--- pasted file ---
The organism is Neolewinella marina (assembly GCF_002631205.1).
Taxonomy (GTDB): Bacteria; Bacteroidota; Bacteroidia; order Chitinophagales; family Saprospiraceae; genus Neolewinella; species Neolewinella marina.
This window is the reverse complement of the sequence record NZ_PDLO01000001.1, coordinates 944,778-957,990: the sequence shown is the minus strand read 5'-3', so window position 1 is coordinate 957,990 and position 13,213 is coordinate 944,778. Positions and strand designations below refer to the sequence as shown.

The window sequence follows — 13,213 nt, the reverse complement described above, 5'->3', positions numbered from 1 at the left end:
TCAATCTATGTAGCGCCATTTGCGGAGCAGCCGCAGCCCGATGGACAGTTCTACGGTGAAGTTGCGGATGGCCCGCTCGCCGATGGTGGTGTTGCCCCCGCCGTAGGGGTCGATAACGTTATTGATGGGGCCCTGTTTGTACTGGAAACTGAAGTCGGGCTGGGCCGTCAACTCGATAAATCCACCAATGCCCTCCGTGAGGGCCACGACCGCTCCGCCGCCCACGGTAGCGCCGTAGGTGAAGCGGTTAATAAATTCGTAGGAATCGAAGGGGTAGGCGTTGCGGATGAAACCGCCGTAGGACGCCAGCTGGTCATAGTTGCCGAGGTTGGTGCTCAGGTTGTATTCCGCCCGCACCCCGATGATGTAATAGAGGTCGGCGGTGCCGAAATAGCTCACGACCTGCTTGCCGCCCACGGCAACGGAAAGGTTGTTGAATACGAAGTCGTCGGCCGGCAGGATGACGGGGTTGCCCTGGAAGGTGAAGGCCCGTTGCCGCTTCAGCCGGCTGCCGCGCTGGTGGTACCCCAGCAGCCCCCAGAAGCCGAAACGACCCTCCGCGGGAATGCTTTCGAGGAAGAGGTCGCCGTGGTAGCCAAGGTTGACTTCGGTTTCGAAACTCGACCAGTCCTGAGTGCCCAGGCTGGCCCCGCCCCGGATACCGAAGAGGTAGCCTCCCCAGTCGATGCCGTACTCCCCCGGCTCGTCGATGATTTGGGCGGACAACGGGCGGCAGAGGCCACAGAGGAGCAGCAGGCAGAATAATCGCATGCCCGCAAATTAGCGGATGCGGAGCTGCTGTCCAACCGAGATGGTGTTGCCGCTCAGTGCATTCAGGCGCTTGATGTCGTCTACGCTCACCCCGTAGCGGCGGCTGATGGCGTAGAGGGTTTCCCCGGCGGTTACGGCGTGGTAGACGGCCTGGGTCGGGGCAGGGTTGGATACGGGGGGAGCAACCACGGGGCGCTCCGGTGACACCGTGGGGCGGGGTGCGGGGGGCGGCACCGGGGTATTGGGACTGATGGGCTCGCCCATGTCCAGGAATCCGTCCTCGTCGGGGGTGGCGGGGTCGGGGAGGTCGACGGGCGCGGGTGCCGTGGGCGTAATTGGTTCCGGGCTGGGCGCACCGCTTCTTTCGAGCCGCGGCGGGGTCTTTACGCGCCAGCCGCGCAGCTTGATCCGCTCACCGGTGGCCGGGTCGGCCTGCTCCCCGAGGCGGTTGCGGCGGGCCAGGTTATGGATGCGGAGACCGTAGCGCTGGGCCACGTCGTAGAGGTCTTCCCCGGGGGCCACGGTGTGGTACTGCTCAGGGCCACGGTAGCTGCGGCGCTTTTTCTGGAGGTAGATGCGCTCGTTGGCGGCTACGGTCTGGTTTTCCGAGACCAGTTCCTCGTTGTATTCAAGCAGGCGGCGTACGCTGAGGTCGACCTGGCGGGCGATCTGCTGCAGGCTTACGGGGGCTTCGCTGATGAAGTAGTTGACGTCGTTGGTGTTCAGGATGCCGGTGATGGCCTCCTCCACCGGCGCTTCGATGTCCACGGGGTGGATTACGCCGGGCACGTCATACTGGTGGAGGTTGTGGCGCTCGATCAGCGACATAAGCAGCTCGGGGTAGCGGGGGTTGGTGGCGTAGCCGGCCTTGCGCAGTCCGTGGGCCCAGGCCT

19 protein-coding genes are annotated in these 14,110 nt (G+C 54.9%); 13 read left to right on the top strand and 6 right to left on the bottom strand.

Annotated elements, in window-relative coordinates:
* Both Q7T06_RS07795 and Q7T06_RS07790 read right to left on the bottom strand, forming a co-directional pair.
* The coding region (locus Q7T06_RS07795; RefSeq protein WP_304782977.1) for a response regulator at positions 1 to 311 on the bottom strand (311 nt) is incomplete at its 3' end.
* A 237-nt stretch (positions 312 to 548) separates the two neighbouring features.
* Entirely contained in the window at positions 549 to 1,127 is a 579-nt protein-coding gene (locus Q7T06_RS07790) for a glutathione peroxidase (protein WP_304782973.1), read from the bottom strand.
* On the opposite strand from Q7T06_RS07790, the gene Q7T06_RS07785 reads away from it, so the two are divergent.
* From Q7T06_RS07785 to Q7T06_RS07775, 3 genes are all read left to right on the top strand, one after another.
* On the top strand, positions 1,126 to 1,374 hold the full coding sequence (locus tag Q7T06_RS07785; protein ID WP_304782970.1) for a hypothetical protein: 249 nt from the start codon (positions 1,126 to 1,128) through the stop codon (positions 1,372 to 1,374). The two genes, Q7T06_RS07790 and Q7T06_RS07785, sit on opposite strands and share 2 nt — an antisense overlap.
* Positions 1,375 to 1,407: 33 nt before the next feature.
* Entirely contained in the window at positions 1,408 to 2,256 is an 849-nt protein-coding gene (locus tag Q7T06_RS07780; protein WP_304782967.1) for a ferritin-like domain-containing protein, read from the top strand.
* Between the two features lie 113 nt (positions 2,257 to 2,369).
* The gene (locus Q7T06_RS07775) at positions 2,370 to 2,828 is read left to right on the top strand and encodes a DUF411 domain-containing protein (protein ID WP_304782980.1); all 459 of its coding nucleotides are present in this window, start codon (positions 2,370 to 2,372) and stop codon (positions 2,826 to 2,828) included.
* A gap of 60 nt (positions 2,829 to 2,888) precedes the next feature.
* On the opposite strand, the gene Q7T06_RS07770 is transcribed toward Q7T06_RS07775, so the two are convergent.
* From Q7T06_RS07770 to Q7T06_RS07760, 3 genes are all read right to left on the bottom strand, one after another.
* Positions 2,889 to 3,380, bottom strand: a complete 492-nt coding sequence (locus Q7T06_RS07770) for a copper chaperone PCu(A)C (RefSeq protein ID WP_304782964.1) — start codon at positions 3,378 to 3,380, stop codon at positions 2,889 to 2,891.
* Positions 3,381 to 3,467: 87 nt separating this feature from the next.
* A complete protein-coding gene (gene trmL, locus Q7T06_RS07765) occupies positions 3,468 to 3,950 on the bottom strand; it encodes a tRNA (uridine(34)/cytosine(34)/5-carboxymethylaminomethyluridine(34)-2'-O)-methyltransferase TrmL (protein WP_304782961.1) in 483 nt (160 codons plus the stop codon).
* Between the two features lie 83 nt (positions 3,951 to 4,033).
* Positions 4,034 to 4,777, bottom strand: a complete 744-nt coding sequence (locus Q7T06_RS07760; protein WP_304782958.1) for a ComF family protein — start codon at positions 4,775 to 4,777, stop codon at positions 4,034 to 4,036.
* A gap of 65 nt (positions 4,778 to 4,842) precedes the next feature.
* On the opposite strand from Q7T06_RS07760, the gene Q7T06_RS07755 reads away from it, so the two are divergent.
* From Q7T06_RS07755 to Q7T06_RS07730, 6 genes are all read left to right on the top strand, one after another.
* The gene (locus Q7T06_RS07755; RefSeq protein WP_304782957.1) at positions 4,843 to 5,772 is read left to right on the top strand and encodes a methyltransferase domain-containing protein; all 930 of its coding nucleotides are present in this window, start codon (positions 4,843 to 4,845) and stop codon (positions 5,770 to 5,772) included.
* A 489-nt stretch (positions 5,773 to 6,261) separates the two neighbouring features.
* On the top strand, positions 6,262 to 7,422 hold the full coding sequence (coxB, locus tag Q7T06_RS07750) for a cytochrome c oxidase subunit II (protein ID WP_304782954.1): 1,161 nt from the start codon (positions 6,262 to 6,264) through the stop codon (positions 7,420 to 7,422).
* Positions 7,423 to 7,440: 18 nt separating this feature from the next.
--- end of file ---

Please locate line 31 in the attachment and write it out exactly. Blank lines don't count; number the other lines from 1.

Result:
* A 489-nt stretch (positions 5,773 to 6,261) separates the two neighbouring features.